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Should FM be required on your cell phone?

  Should you be required to carry an FM radio? Federal legislation proposed by the U.S. National Association of Broadcasters (NAB) is causing an uproar in the electronics industry because it aims to force a significant change in all future cell phones and similar portable devices: They would all be required to include an FM broadcast tuner. In other words, all new cell phones would be required to be able to receive FM broadcasts. And it's not just cell phones: The proposed Federal law would require allsimilar portable electronics, including PDAs, media players, and perhaps wireless digital tablets, to come with built-in FM tuners.
/ Source: TechNewsDaily

 

Should you be required to carry an FM radio?

Federal legislation proposed by the U.S. National Association of Broadcasters (NAB) is causing an uproar in the electronics industry because it aims to force a significant change in all future cell phones and similar portable devices: They would all be required to include an FM broadcast tuner. In other words, all new cell phones would be required to be able to receive FM broadcasts. And it's not just cell phones: The proposed Federal law would require 

At first glance this looks like the broadcast industry making a naked grab for market share by forcing all cell phone users to pay for and carry around FM radios.

Part of what fosters that view is that the NAB's partner in this proposal is the RIAA, the Recording Industry Association of America. The RIAA, of course, has no connection or specific interest in emergency communications, but it does expect to reap royalty benefits from the increased audience of cell phone users required to carry around FM radios.

Public service and music choices

But that's not how the NAB and RIAA portray it. They claim the reason reason for their proposal is public safety.

In an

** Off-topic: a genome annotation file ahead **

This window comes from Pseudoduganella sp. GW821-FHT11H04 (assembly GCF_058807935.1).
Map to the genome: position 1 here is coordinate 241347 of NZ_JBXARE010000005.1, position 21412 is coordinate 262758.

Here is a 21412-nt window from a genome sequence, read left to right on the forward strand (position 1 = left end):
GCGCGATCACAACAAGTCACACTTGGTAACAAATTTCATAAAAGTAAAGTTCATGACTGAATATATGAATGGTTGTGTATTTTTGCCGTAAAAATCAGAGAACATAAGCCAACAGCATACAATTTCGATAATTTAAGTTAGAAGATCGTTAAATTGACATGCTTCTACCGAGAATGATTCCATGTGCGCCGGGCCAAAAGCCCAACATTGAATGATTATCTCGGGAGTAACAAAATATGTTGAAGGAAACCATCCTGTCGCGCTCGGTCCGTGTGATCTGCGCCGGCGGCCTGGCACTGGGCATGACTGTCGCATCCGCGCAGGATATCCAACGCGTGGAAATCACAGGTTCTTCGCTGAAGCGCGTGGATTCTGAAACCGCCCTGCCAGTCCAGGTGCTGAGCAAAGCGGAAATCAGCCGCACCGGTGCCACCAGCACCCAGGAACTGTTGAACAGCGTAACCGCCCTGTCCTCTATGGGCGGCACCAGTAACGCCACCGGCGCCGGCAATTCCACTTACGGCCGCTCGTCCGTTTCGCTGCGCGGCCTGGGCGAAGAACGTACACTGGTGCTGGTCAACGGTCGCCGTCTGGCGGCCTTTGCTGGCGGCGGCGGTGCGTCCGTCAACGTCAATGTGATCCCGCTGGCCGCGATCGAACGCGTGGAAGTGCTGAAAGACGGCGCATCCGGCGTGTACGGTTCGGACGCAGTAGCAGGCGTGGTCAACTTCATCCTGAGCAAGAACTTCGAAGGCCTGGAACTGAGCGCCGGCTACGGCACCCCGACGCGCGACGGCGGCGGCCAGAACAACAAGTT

The NAB and RIAA also claim their proposal gives consumers more music choices: Instead of just listening to MP3s and Internet music sources on your portable electronic device, you'd be required to hav all times so you could also listen to music on FM radio. The NAB and RIAA claim it's no big deal for manufacturers to include FM capability into every portable device, a claim 

Good idea?

An FM tuner in a phone or a media player is an interesting idea, so interesting that some manufacturers have for years offered FM tuners on 

(Personal experience: This writer was one of those who bought and still own an iPod with the FM option and also owned an RCA MP3 player with FM built in. It just seemed a good idea. But in truth I've never used the FM much because I already have so many other ways to listen to FM, both at home and in the car, that FM on the MP3 player just seems superfluous.)

So at present the primary proponents of FM tuners on mobile devices are the NAB and RIAA. But this proposal bears close watching by everyone because the proposed legislation put forward by NAB and RIAA would make such devices mandatory. Whatever its public merit, it's what in politi-speak is sometimes termed : writing into law a requirement that will entrench one process or technology at the expense of all others. In this case it amounts to seeking a special monopoly privilege, requiring everyone who buys a portable device to buy an FM tuner whether or not the buyer wants one. It's that aspect of the proposal that has engendered strong opposition from both electronics manufacturers and consumer advocates.

In case of emergency

A relevant and very basic question to ask is if FM radio should be enshrined as a primary source of emergency information. FM broadcasters are primarily music stations with a few specialty stations (mostly small public radio and religious broadcasters) thrown in for variety. In a civil emergency how many of FM music stations would be equipped or even willing to switch over to emergency coverage? If providing emergency information were the true goal then why not AM band instead, where area propagation is better and all stations are already set up for emergency broadcasting? (Part of that answer is that AM-tuner components are much larger than the FM equivalent.) Or what about Weather Band, which is already used daily for emergency-alert information? Is it because AM band and Weather band generate little if any music-royalty revenue? One has to wonder.

The debate on this will play out over the next several months. Stay tuned.